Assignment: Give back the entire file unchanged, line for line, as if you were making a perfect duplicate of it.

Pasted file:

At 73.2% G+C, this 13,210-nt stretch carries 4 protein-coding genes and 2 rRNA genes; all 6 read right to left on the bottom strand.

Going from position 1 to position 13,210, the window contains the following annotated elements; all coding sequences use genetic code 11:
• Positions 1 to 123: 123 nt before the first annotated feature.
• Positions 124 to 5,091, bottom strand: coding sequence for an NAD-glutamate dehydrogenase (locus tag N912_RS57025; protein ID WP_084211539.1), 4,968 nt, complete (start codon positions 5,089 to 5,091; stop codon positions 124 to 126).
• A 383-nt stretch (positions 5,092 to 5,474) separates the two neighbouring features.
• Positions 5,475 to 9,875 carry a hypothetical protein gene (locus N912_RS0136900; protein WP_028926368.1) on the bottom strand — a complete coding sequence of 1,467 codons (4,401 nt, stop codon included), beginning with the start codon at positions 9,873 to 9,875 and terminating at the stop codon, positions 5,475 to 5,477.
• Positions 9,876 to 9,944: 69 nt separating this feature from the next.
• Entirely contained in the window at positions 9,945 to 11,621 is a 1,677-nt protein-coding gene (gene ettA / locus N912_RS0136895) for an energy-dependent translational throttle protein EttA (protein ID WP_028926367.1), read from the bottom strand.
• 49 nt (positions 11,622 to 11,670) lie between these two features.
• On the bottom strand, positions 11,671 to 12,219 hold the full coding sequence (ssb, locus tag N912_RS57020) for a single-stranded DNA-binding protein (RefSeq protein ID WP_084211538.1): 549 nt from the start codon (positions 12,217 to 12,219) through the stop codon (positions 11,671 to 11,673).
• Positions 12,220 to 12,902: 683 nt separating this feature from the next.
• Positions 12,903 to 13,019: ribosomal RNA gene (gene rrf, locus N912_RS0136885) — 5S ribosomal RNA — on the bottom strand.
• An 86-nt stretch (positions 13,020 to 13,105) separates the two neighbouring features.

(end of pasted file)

At 73.2% G+C, this 13,210-nt stretch carries 4 protein-coding genes and 2 rRNA genes; all 6 read right to left on the bottom strand.

Going from position 1 to position 13,210, the window contains the following annotated elements; all coding sequences use genetic code 11:
• Positions 1 to 123: 123 nt before the first annotated feature.
• Positions 124 to 5,091, bottom strand: coding sequence for an NAD-glutamate dehydrogenase (locus tag N912_RS57025; protein ID WP_084211539.1), 4,968 nt, complete (start codon positions 5,089 to 5,091; stop codon positions 124 to 126).
• A 383-nt stretch (positions 5,092 to 5,474) separates the two neighbouring features.
• Positions 5,475 to 9,875 carry a hypothetical protein gene (locus N912_RS0136900; protein WP_028926368.1) on the bottom strand — a complete coding sequence of 1,467 codons (4,401 nt, stop codon included), beginning with the start codon at positions 9,873 to 9,875 and terminating at the stop codon, positions 5,475 to 5,477.
• Positions 9,876 to 9,944: 69 nt separating this feature from the next.
• Entirely contained in the window at positions 9,945 to 11,621 is a 1,677-nt protein-coding gene (gene ettA / locus N912_RS0136895) for an energy-dependent translational throttle protein EttA (protein ID WP_028926367.1), read from the bottom strand.
• 49 nt (positions 11,622 to 11,670) lie between these two features.
• On the bottom strand, positions 11,671 to 12,219 hold the full coding sequence (ssb, locus tag N912_RS57020) for a single-stranded DNA-binding protein (RefSeq protein ID WP_084211538.1): 549 nt from the start codon (positions 12,217 to 12,219) through the stop codon (positions 11,671 to 11,673).
• Positions 12,220 to 12,902: 683 nt separating this feature from the next.
• Positions 12,903 to 13,019: ribosomal RNA gene (gene rrf, locus N912_RS0136885) — 5S ribosomal RNA — on the bottom strand.
• An 86-nt stretch (positions 13,020 to 13,105) separates the two neighbouring features.